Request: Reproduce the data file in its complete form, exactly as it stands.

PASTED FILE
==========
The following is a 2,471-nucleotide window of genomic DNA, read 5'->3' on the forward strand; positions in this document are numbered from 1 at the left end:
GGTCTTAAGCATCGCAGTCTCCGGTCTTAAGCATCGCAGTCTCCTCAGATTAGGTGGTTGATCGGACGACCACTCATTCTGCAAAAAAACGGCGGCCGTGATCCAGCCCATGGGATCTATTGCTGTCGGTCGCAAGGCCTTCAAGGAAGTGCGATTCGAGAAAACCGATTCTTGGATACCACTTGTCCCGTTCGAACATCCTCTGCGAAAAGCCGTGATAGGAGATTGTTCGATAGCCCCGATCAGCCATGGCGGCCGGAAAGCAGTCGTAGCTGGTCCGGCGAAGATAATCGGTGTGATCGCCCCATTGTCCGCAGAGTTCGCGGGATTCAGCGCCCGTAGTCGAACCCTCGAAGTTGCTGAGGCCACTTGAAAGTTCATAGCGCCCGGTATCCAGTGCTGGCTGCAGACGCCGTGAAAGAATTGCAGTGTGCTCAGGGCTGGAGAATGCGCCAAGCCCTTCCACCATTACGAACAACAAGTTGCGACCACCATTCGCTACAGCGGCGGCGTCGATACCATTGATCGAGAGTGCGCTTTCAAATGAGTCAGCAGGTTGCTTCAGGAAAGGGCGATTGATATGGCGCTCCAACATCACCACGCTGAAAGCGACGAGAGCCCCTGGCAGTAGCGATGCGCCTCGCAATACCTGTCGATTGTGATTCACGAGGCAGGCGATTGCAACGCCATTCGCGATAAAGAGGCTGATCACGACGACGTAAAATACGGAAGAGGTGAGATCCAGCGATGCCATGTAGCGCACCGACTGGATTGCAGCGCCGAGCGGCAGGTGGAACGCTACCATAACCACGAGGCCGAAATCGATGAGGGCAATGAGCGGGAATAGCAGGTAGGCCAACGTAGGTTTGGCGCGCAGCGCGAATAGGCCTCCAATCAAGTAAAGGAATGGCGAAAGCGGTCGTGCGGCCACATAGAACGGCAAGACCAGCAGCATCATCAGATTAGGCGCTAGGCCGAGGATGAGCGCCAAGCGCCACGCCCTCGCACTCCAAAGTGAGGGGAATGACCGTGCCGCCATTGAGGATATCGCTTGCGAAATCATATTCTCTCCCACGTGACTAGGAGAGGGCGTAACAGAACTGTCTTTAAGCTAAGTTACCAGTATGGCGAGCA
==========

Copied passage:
The following is a 2,471-nucleotide window of genomic DNA, read 5'->3' on the forward strand; positions in this document are numbered from 1 at the left end:
GGTCTTAAGCATCGCAGTCTCCGGTCTTAAGCATCGCAGTCTCCTCAGATTAGGTGGTTGATCGGACGACCACTCATTCTGCAAAAAAACGGCGGCCGTGATCCAGCCCATGGGATCTATTGCTGTCGGTCGCAAGGCCTTCAAGGAAGTGCGATTCGAGAAAACCGATTCTTGGATACCACTTGTCCCGTTCGAACATCCTCTGCGAAAAGCCGTGATAGGAGATTGTTCGATAGCCCCGATCAGCCATGGCGGCCGGAAAGCAGTCGTAGCTGGTCCGGCGAAGATAATCGGTGTGATCGCCCCATTGTCCGCAGAGTTCGCGGGATTCAGCGCCCGTAGTCGAACCCTCGAAGTTGCTGAGGCCACTTGAAAGTTCATAGCGCCCGGTATCCAGTGCTGGCTGCAGACGCCGTGAAAGAATTGCAGTGTGCTCAGGGCTGGAGAATGCGCCAAGCCCTTCCACCATTACGAACAACAAGTTGCGACCACCATTCGCTACAGCGGCGGCGTCGATACCATTGATCGAGAGTGCGCTTTCAAATGAGTCAGCAGGTTGCTTCAGGAAAGGGCGATTGATATGGCGCTCCAACATCACCACGCTGAAAGCGACGAGAGCCCCTGGCAGTAGCGATGCGCCTCGCAATACCTGTCGATTGTGATTCACGAGGCAGGCGATTGCAACGCCATTCGCGATAAAGAGGCTGATCACGACGACGTAAAATACGGAAGAGGTGAGATCCAGCGATGCCATGTAGCGCACCGACTGGATTGCAGCGCCGAGCGGCAGGTGGAACGCTACCATAACCACGAGGCCGAAATCGATGAGGGCAATGAGCGGGAATAGCAGGTAGGCCAACGTAGGTTTGGCGCGCAGCGCGAATAGGCCTCCAATCAAGTAAAGGAATGGCGAAAGCGGTCGTGCGGCCACATAGAACGGCAAGACCAGCAGCATCATCAGATTAGGCGCTAGGCCGAGGATGAGCGCCAAGCGCCACGCCCTCGCACTCCAAAGTGAGGGGAATGACCGTGCCGCCATTGAGGATATCGCTTGCGAAATCATATTCTCTCCCACGTGACTAGGAGAGGGCGTAACAGAACTGTCTTTAAGCTAAGTTACCAGTATGGCGAGCA